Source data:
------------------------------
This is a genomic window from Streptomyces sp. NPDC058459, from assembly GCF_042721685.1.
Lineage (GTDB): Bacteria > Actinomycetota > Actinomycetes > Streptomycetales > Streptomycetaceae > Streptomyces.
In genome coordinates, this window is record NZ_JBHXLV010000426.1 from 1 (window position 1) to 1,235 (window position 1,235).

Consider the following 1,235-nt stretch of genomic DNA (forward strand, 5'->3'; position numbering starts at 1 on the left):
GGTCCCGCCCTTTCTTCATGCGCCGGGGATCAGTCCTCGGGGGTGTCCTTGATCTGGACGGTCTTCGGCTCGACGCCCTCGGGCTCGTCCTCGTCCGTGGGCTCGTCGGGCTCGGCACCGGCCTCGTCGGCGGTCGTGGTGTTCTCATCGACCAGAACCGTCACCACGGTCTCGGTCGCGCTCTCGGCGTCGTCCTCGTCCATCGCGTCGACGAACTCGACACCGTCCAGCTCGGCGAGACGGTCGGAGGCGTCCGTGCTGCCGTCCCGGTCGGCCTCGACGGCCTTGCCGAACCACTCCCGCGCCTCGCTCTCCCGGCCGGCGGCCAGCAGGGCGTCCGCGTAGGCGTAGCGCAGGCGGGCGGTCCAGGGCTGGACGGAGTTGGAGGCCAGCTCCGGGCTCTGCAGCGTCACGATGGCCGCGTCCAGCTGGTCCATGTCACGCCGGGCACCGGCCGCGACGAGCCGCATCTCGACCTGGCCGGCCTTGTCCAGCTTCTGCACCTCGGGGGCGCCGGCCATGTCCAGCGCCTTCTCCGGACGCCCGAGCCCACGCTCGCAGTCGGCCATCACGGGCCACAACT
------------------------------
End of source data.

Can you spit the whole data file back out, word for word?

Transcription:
This is a genomic window from Streptomyces sp. NPDC058459, from assembly GCF_042721685.1.
Lineage (GTDB): Bacteria > Actinomycetota > Actinomycetes > Streptomycetales > Streptomycetaceae > Streptomyces.
In genome coordinates, this window is record NZ_JBHXLV010000426.1 from 1 (window position 1) to 1,235 (window position 1,235).

Consider the following 1,235-nt stretch of genomic DNA (forward strand, 5'->3'; position numbering starts at 1 on the left):
GGTCCCGCCCTTTCTTCATGCGCCGGGGATCAGTCCTCGGGGGTGTCCTTGATCTGGACGGTCTTCGGCTCGACGCCCTCGGGCTCGTCCTCGTCCGTGGGCTCGTCGGGCTCGGCACCGGCCTCGTCGGCGGTCGTGGTGTTCTCATCGACCAGAACCGTCACCACGGTCTCGGTCGCGCTCTCGGCGTCGTCCTCGTCCATCGCGTCGACGAACTCGACACCGTCCAGCTCGGCGAGACGGTCGGAGGCGTCCGTGCTGCCGTCCCGGTCGGCCTCGACGGCCTTGCCGAACCACTCCCGCGCCTCGCTCTCCCGGCCGGCGGCCAGCAGGGCGTCCGCGTAGGCGTAGCGCAGGCGGGCGGTCCAGGGCTGGACGGAGTTGGAGGCCAGCTCCGGGCTCTGCAGCGTCACGATGGCCGCGTCCAGCTGGTCCATGTCACGCCGGGCACCGGCCGCGACGAGCCGCATCTCGACCTGGCCGGCCTTGTCCAGCTTCTGCACCTCGGGGGCGCCGGCCATGTCCAGCGCCTTCTCCGGACGCCCGAGCCCACGCTCGCAGTCGGCCATCACGGGCCACAACT